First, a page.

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Merrimack pushes back hard against toll structure

Union Leader Correspondent

November 07. 2013 10:54PM

MERRIMACK — Town officials on Thursday approved spending up to $5,000 in seed money to hire an attorney and potentially pursue legal action against the state of New Hampshire for inequities and injustices in the turnpike toll system.

“The time for talk and whining should be over. Let’s look forward to our day in court,” said Dan Dwyer, town councilor, who is fed up with the three toll booths stationed in town.

Dwyer believes the town has a legitimate argument and could win a lawsuit against the state for an alleged breach of the Constitution of New Hampshire. He maintains that the three toll ramps in Merrimack represent an inequitable taxation for the community and its residents.

Last month, the House Public Works and Highways Committee voted 15-0 to recommend killing Senate Bill 3, which would have eliminated the exit 12 ramp tolls — one of three toll booths located off the F.E. Everett Turnpike in Merrimack.

That vote sent Dwyer and several other councilors over the edge, he said, adding local state representatives have tried repeatedly to alleviate some of the toll burden, but New Hampshire legislators have continuously failed to respond.

Sen. Peter Bragdon warned the council about taking legal action against the state when, for the first time in 15 years, the Senate recently supported eliminating one Merrimack toll even though a House committee did not.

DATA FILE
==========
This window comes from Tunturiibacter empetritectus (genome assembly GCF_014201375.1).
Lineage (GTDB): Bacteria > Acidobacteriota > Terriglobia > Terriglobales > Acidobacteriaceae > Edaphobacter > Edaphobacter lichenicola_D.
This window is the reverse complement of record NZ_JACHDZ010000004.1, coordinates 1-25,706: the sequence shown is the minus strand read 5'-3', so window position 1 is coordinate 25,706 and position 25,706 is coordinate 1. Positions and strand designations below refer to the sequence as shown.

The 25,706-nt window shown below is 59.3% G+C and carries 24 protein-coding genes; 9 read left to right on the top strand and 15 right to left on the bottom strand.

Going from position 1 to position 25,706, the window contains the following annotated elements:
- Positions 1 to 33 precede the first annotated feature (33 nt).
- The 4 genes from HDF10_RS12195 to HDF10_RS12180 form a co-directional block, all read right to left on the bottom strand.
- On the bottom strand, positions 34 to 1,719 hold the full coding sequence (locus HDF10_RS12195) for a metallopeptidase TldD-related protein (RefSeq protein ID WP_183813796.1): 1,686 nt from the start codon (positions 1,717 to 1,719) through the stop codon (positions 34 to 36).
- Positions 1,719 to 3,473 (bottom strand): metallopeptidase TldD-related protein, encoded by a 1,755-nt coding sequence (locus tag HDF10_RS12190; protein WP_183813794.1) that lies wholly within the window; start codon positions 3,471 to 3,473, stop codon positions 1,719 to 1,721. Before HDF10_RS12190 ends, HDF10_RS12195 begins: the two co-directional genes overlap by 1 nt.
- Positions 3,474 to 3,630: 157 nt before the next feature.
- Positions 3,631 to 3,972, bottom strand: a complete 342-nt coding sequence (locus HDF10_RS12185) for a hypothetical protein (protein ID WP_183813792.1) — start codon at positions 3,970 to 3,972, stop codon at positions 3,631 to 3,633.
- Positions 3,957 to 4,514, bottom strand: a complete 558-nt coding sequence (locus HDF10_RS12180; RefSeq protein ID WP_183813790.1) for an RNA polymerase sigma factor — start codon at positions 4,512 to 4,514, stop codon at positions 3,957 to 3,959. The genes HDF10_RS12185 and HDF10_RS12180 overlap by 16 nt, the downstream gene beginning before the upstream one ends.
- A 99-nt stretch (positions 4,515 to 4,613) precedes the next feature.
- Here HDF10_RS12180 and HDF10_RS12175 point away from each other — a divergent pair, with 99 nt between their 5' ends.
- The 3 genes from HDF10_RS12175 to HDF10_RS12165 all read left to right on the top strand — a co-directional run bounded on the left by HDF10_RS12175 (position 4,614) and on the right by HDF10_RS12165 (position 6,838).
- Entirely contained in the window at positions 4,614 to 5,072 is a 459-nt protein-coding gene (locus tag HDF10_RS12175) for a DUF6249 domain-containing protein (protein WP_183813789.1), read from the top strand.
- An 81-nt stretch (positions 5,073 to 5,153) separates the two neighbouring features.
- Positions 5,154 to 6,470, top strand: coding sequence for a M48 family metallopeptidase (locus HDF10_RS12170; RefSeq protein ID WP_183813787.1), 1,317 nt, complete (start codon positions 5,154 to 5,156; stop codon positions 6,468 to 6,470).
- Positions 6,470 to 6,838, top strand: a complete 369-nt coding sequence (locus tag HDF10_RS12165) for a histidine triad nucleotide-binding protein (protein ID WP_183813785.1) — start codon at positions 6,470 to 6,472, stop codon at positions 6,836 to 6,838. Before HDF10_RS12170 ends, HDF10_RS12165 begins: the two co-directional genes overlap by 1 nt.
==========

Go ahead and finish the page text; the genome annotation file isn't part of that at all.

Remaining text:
Bragdon maintained that there are still other options available to provide some toll relief for the community.

“I urge you to be cautious about not doing something to undermine that support in the Senate,” said Bragdon, stressing that the Merrimack tolls do not create enough revenue each year to pay for the interest on the original bonds used to build the exits.

“I just flat out don’t trust you anymore,” Councilor Dave Yakuboff told Bragdon. “ ... I don’t buy it.”

Councilor Nancy Harrington said she is not going to be intimidated into non-action, adding town officials are done complaining.

The council voted 5-1, with one councilor abstaining, to hire an attorney and possibly pursue a lawsuit against the state.

Mike Malzone of East Chamberlain Road told councilors that he doesn’t mind spending tax dollars to fight the tolls.

Another local resident, Mike Mills of Arbor Street, urged town officials to stop talking about the tolls and finally take the next step.

“It is time for this town to stand up and say we are not paying a toll,” said Mills. “I resent that we have to pay one.”

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